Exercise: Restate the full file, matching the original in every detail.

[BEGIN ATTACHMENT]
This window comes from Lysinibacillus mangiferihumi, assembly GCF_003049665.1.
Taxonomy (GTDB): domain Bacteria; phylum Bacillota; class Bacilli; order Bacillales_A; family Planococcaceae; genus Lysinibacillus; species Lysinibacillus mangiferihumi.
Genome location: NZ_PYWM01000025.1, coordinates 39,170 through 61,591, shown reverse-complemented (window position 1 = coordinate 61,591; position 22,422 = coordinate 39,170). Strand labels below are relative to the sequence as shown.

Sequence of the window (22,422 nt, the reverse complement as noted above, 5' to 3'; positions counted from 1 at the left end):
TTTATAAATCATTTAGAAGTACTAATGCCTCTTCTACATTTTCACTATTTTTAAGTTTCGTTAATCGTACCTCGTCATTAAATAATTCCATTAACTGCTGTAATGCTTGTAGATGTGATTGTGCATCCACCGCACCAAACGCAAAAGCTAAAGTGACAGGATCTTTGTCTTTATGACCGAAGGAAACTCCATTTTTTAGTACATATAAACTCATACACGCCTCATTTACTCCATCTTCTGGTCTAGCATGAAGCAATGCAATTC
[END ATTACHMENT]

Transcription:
This window comes from Lysinibacillus mangiferihumi, assembly GCF_003049665.1.
Taxonomy (GTDB): domain Bacteria; phylum Bacillota; class Bacilli; order Bacillales_A; family Planococcaceae; genus Lysinibacillus; species Lysinibacillus mangiferihumi.
Genome location: NZ_PYWM01000025.1, coordinates 39,170 through 61,591, shown reverse-complemented (window position 1 = coordinate 61,591; position 22,422 = coordinate 39,170). Strand labels below are relative to the sequence as shown.

Sequence of the window (22,422 nt, the reverse complement as noted above, 5' to 3'; positions counted from 1 at the left end):
TTTATAAATCATTTAGAAGTACTAATGCCTCTTCTACATTTTCACTATTTTTAAGTTTCGTTAATCGTACCTCGTCATTAAATAATTCCATTAACTGCTGTAATGCTTGTAGATGTGATTGTGCATCCACCGCACCAAACGCAAAAGCTAAAGTGACAGGATCTTTGTCTTTATGACCGAAGGAAACTCCATTTTTTAGTACATATAAACTCATACACGCCTCATTTACTCCATCTTCTGGTCTAGCATGAAGCAATGCAATTC